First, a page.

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Huntington Town board paves way to pierce tax cap in 2017 budget

Town Hall in Huntington on Sept. 2, 2016.

Town Hall in Huntington on Sept. 2, 2016. Town of Huntington officials voted Tuesday, Sept. 27, to adopt a local law to allow an override of the state mandated tax levy limit for its 2017 budget. Credit: Ed Betz

Town of Huntington officials have voted to allow an override of the state tax levy limit for its 2017 budget if necessary.

The board next will consider a $190 million budget with a 2.85 percent tax levy increase. By piercing the cap. residents can expect to pay an additional $18 to $31.

“I feel very good for the residents of the town of Huntington,” Town Supervisor Frank Petrone said. “It’s a small increase, but it keeps the town alive; it keeps all our youth, senior and arts and culture programs intact, while continuing our relationship with our bargaining units and employees.”

He said that the new budget calls for no raises and no layoffs, but some jobs that become open because of retirements will not be filled. The proposed budget is $1.4 million more than the current budget.

The board voted 5 to 0 to adopt the measure at a packed town board meeting Tuesday night. Representatives from nonprofits, unions, youth groups and the arts filled the newly renovated town board room for a public hearing before the vote was taken. About 30 people addressed the board asking that the town pierce the cap.

Petrone had warned that if he had to offer a budget that did not exceed the cap, there could be layoffs and cuts to youth, senior and arts programs. He cited increases in state mandated expenses and the continued rise in health benefits costs as reasons to pierce the cap.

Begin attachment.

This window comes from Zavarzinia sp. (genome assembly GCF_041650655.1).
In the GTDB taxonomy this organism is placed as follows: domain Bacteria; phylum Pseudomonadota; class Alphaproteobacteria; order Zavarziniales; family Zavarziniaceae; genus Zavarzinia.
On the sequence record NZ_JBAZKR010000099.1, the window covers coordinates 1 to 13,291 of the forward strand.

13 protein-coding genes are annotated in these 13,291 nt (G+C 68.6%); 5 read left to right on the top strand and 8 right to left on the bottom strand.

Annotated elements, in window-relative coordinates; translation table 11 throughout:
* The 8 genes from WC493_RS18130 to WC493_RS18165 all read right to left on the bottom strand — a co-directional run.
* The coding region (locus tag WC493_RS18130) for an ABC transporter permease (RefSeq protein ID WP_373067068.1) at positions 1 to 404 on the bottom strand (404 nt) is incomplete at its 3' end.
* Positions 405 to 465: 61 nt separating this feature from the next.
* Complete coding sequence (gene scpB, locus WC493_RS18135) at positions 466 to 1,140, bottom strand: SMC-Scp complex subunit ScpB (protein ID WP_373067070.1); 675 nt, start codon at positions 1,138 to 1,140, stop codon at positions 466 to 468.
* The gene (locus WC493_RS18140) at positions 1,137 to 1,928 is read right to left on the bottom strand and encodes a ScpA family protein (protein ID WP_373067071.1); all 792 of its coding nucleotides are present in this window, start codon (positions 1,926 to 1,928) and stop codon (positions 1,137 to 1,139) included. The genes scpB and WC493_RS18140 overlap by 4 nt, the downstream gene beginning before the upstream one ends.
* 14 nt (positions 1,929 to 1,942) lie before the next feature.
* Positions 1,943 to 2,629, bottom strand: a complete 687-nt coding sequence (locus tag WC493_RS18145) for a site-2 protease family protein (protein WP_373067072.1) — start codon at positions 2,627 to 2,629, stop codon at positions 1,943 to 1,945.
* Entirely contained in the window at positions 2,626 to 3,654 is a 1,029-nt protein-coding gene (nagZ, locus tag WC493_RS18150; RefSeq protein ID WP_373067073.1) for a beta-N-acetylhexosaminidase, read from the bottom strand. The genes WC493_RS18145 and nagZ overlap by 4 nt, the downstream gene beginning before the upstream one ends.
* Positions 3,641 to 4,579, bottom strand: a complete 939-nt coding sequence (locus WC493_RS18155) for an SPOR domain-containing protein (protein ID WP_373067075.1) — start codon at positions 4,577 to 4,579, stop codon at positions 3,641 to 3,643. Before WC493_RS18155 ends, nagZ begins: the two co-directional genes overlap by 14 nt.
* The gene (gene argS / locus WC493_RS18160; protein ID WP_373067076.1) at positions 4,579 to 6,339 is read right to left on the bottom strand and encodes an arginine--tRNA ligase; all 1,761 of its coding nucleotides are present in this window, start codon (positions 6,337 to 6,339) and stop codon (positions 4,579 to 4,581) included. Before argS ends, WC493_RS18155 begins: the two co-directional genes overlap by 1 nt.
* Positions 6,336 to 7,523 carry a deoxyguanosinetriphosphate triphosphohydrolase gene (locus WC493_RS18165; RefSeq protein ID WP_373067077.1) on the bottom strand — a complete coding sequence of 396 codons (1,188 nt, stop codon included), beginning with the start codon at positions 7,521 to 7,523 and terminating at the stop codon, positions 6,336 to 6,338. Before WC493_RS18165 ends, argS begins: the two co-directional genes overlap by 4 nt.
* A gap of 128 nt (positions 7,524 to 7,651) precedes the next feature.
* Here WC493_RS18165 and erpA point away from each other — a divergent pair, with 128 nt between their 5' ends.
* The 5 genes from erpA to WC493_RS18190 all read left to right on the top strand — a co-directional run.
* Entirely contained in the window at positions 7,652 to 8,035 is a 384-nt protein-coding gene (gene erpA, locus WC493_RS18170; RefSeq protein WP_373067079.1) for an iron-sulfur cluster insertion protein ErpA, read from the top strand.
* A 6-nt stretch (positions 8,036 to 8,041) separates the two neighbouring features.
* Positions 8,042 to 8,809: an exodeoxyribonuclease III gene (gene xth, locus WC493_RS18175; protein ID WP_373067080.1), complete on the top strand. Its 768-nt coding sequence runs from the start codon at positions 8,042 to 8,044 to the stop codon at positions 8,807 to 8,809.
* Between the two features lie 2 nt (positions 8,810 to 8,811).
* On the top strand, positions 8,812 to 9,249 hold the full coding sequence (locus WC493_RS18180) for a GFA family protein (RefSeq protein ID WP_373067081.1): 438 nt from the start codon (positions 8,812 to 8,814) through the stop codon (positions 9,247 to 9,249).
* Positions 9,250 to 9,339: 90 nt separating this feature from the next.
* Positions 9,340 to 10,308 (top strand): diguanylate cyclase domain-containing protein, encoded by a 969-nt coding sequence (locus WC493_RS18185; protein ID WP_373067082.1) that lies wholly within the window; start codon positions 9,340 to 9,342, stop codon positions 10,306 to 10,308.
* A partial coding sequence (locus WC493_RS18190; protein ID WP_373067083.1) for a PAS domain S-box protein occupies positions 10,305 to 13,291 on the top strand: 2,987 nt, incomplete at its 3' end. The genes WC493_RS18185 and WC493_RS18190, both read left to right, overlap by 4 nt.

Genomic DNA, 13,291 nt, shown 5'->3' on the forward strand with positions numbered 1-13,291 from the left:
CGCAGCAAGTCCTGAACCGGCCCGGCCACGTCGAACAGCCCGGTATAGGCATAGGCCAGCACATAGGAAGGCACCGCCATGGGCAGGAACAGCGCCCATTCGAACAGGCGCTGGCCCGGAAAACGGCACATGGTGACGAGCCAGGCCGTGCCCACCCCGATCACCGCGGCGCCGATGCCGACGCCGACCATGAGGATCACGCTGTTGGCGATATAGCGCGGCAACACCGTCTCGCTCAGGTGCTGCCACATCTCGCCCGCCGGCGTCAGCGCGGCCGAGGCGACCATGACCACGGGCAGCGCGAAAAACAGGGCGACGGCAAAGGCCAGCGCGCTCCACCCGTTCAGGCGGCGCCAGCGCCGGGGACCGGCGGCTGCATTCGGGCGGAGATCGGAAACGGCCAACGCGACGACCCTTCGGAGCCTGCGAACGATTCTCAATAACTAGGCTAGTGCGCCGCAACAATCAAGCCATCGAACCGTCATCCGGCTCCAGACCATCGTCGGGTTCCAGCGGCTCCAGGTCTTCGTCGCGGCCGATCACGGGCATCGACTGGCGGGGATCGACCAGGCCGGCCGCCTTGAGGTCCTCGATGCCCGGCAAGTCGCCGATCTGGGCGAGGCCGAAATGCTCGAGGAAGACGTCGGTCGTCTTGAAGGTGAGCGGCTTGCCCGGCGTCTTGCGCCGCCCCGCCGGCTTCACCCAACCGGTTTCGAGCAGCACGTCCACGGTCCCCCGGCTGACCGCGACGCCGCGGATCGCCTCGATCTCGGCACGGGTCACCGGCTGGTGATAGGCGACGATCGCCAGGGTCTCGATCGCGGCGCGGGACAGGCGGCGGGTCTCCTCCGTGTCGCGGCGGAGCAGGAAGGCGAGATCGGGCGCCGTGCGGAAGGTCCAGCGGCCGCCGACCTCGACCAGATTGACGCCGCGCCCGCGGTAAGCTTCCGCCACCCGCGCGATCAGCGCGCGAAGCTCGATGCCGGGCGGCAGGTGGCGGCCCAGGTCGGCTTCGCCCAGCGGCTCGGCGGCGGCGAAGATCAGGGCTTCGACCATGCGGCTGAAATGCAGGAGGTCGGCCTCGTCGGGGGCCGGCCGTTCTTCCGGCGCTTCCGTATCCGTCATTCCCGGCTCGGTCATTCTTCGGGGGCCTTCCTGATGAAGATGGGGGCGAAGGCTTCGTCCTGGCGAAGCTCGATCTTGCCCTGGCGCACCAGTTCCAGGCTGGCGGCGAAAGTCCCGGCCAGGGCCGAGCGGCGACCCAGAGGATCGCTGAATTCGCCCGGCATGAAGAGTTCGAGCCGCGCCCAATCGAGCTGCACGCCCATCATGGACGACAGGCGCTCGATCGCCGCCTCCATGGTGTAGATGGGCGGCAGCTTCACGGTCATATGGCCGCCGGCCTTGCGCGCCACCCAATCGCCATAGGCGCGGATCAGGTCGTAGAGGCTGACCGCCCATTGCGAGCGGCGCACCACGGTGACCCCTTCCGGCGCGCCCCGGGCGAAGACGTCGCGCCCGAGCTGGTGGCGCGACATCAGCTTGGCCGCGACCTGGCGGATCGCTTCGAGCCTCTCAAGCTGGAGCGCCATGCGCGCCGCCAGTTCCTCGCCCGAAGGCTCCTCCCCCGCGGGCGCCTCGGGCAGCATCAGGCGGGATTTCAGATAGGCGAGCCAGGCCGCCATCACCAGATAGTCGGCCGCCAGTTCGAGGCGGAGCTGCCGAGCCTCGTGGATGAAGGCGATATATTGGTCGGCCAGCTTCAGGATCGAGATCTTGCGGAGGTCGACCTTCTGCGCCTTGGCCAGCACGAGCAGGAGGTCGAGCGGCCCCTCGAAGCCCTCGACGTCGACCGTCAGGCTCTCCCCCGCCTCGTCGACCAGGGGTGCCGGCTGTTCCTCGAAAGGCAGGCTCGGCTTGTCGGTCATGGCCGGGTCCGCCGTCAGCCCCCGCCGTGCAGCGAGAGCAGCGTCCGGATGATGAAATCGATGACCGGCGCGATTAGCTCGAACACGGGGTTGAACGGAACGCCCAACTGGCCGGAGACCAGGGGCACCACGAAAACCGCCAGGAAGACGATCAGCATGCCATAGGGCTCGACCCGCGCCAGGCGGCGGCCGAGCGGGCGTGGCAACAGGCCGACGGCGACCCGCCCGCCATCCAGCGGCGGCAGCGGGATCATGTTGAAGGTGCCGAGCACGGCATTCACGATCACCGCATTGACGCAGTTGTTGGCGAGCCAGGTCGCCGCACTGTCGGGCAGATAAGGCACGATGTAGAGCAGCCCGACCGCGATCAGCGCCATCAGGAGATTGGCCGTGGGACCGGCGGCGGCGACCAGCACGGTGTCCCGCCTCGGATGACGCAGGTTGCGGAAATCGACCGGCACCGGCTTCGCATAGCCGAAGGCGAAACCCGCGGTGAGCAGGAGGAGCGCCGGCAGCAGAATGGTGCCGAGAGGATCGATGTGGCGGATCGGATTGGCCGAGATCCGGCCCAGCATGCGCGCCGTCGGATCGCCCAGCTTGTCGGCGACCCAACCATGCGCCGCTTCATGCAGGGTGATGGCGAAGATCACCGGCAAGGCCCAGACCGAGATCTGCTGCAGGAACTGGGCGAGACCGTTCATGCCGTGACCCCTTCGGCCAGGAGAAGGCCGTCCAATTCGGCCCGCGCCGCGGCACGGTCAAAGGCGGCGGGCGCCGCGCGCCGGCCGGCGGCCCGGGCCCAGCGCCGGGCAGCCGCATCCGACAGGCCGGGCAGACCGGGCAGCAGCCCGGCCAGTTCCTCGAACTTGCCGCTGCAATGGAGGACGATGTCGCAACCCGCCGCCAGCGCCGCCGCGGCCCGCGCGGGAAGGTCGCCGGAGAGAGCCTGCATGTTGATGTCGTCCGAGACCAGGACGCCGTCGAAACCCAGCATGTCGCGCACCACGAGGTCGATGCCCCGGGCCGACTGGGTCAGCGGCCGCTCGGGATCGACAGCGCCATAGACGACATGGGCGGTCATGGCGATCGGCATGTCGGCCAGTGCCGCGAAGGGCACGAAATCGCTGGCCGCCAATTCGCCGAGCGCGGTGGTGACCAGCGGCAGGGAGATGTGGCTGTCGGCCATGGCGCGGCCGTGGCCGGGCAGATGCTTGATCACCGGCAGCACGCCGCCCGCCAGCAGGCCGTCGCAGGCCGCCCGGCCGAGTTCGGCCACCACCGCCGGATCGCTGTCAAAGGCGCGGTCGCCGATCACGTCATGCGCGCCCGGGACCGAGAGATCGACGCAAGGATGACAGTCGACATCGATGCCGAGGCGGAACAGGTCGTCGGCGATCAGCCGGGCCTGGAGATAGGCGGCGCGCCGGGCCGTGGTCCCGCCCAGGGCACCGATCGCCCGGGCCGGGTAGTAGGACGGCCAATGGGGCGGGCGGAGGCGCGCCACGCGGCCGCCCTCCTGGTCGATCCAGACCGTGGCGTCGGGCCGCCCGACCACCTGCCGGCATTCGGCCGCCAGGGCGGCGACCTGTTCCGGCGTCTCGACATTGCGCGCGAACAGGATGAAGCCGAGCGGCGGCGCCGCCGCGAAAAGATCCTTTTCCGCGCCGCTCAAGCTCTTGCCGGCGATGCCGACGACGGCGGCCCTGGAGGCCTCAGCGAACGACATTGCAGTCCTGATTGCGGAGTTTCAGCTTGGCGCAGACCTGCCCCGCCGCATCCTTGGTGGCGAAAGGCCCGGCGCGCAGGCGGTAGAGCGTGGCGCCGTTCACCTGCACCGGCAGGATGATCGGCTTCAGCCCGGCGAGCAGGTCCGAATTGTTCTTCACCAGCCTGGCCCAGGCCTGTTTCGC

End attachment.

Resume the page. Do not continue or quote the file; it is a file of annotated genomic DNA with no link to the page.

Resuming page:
“It’s exciting that we are able to keep all of our services and activities and programs,” said Jolena Smith, 17, a Huntington High School senior who goes to a local community center a few times a week that she has been attending since she was a child.

The tax cap, which first applied to local governments in 2012, limits tax levy increases to the lesser of the rate of inflation or 2 percent, with some exceptions for new growth in the community or significant additions to existing properties. The cap can be overridden by a “supermajority” — 60 percent — vote either by a governing local board or, in the case of school district budgets, voters.

Michael Kornfeld, the only person to address the board and not ask that the tax cap be pierced, wondered if there were other things that could have been considered.

“My concern is that the supervisor gave the impression that if they don’t pierce the tax cap that would mean cutting funding for the arts and youth services in particular,” Kornfeld said. “I’m not sure if the town board fully explored other possible money saving measures.”


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